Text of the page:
Again I’m quoting Paul Ziff’s Semantic Analysis:
Consequently, if my contention about meaning is correct, then the first ‘do’ in ‘Please do not do it!’, unlike the second ‘do’, does not have meaning. This is testified to by the fact that generally the first ‘do’ in ‘Please do not do it!’, unlike the second ‘do’, will not admit of being stressed. Thus ‘Please do not do it!’ unlike ‘Please do not do it!’ is somewhat odd. Again, notice that the same is true of ‘to’ and ‘through’ in ‘I want to go through Istanbul.’. There is nothing odd about ‘I want to go through Istanbul.’ but ‘I want to to go through Istanbul.’ is generally quite odd. And this should not be surprising: if an element does not have meaning in an utterance, stressing the element is not likely to be, and indeed can hardly be, significant.
(There is a case, however, in which the ‘to’ in question will bear a stress. If I say ‘I want to go through Istanbul.’ and someone says ‘You want not to through Intanbul?’, I may reply ‘I want to go through Istanbul.’. An explanation of this is not hard to find. If I say ‘I want him to go.’ and someone says ‘You want them to go?’, I may reply ‘I want him to go.’, stressing the word after the verb for that was the point at which the utterance was misunderstood. But if I say ‘I want to go through Istanbul.’ and someone says ‘You want not to go through Istanbul.’, the confusion is owning to the insertion of ‘not’ after the verb. Thus in reply one is likely to stress whatever occurs over the segment immediately after the verb. Thus not ‘to’ but the stress it bears is significant in ‘I want to go through Istanbul.’: the stress contrasts with ‘not’ in the previous sentence.)
Meaning and meaningful words in sentences
Why do I quote this passage? Because I sometimes suggest this thesis in discussions:
1. A sentence is meaningful ⇔ Every word in that sentence is meaningful.1
This might seem obvious to some and it seems interesting to me. There is an, perhaps, obvious type of possible counter-example too. Here are a couple:
2a. kjjd is not meaningful.
2b. The word “kjjd” is not meaningful.
(2a) appears to be a counter-example to (1) since there is a word2 in it that is not meaningful. However, (2a) is an unclear sentence and perhaps grammatically incorrect.3 A more refined version is (2b) where it is clear that the sentence is about some word. There are a couple of solutions or explanations that spring to my mind about this.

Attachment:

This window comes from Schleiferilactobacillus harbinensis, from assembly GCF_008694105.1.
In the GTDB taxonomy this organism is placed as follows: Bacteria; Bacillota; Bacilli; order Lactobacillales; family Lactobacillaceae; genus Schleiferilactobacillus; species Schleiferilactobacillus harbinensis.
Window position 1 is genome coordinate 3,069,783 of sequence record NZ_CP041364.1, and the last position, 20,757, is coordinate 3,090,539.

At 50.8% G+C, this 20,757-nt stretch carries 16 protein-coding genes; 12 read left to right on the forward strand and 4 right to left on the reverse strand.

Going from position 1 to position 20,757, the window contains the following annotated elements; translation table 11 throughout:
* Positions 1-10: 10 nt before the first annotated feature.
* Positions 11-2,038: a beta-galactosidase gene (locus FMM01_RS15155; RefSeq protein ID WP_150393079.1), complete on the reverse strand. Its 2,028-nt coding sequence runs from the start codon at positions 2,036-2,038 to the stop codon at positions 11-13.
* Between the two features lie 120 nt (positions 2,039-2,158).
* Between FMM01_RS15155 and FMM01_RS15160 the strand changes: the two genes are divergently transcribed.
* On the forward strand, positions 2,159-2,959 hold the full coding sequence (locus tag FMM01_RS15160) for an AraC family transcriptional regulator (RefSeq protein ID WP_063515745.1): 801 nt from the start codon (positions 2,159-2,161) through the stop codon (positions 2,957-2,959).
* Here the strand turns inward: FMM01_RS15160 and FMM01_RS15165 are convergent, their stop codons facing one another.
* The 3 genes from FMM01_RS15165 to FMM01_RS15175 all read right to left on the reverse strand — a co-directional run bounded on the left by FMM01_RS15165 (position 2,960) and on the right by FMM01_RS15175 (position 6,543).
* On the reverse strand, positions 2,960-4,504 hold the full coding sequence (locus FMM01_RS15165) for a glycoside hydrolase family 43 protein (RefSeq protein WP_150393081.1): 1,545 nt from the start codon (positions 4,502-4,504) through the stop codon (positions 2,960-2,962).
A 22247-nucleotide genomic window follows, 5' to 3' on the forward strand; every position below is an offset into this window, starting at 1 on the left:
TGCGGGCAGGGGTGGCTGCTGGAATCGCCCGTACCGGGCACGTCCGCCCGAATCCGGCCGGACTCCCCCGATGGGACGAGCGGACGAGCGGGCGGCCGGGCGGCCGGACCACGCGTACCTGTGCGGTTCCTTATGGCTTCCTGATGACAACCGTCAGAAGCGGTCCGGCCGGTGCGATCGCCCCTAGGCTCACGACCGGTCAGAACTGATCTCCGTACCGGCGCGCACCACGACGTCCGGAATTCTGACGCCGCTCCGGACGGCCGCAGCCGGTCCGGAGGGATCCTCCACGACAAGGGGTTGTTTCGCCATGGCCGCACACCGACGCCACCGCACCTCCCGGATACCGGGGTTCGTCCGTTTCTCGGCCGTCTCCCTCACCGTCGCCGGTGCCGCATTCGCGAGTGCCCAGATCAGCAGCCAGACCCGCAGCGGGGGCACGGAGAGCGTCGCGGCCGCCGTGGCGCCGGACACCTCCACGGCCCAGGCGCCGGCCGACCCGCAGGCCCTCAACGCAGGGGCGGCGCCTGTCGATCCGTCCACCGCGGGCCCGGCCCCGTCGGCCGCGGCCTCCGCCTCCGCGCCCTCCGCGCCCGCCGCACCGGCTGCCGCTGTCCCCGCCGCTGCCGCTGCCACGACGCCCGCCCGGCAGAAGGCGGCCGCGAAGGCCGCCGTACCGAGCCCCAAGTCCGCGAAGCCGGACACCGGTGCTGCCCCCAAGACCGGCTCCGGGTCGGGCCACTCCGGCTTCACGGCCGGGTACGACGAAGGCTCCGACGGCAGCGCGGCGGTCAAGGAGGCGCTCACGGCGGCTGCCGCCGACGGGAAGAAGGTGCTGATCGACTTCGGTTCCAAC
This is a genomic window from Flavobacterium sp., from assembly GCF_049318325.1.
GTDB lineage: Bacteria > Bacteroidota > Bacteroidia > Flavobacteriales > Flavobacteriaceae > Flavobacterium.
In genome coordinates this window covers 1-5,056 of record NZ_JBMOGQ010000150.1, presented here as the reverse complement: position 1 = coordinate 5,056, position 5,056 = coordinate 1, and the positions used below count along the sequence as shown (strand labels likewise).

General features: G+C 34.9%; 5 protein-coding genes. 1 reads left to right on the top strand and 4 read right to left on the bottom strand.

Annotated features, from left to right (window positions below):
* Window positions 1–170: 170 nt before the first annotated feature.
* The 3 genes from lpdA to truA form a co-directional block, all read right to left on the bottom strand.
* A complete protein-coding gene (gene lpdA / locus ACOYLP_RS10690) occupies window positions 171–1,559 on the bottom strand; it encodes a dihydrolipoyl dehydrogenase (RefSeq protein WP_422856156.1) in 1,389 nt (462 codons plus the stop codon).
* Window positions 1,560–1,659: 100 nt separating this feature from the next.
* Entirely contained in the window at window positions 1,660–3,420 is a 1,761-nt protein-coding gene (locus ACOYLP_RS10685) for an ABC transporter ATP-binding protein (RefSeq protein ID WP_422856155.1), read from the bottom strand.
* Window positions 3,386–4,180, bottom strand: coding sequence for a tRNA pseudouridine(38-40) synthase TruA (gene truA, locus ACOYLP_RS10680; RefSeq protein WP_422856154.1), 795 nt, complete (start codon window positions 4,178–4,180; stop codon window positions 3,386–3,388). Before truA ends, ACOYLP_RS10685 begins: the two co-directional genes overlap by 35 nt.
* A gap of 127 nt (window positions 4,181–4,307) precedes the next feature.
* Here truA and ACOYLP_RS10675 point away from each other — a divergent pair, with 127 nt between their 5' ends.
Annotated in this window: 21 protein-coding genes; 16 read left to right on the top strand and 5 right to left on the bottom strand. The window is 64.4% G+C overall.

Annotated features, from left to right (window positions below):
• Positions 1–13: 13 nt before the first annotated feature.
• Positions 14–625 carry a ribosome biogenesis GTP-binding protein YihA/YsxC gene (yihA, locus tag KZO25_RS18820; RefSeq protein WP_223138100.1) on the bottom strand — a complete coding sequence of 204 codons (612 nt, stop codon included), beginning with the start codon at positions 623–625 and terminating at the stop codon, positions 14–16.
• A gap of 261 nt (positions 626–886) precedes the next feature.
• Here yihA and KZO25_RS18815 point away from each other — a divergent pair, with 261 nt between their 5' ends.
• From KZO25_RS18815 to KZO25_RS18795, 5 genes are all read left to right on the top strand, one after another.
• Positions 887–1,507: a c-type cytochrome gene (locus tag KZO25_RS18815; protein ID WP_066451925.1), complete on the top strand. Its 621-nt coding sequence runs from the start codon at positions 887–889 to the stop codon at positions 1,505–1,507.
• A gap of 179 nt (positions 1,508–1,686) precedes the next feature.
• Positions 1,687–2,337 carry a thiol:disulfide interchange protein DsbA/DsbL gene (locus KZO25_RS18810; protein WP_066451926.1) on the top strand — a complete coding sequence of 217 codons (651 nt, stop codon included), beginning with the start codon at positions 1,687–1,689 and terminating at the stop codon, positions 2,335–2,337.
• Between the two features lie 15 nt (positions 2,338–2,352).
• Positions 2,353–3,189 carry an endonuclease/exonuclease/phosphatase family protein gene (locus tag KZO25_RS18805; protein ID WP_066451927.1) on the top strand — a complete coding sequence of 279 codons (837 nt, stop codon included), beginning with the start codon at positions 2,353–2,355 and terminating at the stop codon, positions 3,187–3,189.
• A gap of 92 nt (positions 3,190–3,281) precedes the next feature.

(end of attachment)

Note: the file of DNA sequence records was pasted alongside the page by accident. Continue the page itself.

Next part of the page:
One, one could see “the word “kjjd”” as a noun phrase that refers to the word “kjjd”. This seems unproblematic to me.
Two, one could try to limit (1) to some particular subset of sentences. One idea is to exclude sentences that are about words or phrases (meta-language). Though this seems excessive to me.
Three, one could exclude words that start and end with quotation marks (“) or whatever character is used to mark words or phrases. (Some people, like Ziff above, use apostrophes (‘).)
I favor the noun phrase theory or some similar theory. If that theory is true, then sentences like (2a) are not a problem for my thesis, that is, (1).
Meaningless words in meaningful sentences without metalanguage
In the quoted paragraph Ziff argues that some words in some meaningful sentences are not meaningful. His two examples are:
3a. Please do not do it!
3b. I want to go through Istanbul.
I think that it is uncontroversial whether these sentences are meaningful, they clearly are.4
Ziff thinks that:
4. A word in a sentence does not admit of being stressed without it being odd ⇒ That word does not have meaning.
This seems somewhat plausible and it is a problem for my thesis, that is, (1). Since (1) implies that all words in (3a) and in (3b) are meaningful but (4) implies that there is at least one word in (3a) and in (3b) that is not meaningful. How might one resolve this? Obviously one can simply deny that Ziff’s claim is true though it does seem rather intuitive to me, and I guess to many other people too.
Tokens and types
One might try to fix the problem by introducing the token-type distinction.5 Is (1) about types or tokens?: